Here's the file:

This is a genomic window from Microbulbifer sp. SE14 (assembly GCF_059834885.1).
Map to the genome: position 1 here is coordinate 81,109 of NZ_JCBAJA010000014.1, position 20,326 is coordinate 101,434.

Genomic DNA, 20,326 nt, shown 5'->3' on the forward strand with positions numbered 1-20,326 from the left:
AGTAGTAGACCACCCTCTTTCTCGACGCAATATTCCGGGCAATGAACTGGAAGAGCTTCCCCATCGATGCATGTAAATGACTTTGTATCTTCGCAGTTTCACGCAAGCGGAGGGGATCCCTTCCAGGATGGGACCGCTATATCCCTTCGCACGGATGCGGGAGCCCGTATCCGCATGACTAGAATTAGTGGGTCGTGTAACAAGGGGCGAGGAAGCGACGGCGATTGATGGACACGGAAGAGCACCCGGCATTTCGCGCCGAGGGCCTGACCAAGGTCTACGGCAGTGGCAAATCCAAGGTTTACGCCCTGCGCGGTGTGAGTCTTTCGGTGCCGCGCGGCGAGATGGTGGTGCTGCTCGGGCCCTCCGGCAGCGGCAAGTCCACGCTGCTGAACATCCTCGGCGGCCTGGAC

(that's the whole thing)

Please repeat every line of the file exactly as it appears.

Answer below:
This is a genomic window from Microbulbifer sp. SE14 (assembly GCF_059834885.1).
Map to the genome: position 1 here is coordinate 81,109 of NZ_JCBAJA010000014.1, position 20,326 is coordinate 101,434.

Genomic DNA, 20,326 nt, shown 5'->3' on the forward strand with positions numbered 1-20,326 from the left:
AGTAGTAGACCACCCTCTTTCTCGACGCAATATTCCGGGCAATGAACTGGAAGAGCTTCCCCATCGATGCATGTAAATGACTTTGTATCTTCGCAGTTTCACGCAAGCGGAGGGGATCCCTTCCAGGATGGGACCGCTATATCCCTTCGCACGGATGCGGGAGCCCGTATCCGCATGACTAGAATTAGTGGGTCGTGTAACAAGGGGCGAGGAAGCGACGGCGATTGATGGACACGGAAGAGCACCCGGCATTTCGCGCCGAGGGCCTGACCAAGGTCTACGGCAGTGGCAAATCCAAGGTTTACGCCCTGCGCGGTGTGAGTCTTTCGGTGCCGCGCGGCGAGATGGTGGTGCTGCTCGGGCCCTCCGGCAGCGGCAAGTCCACGCTGCTGAACATCCTCGGCGGCCTGGAC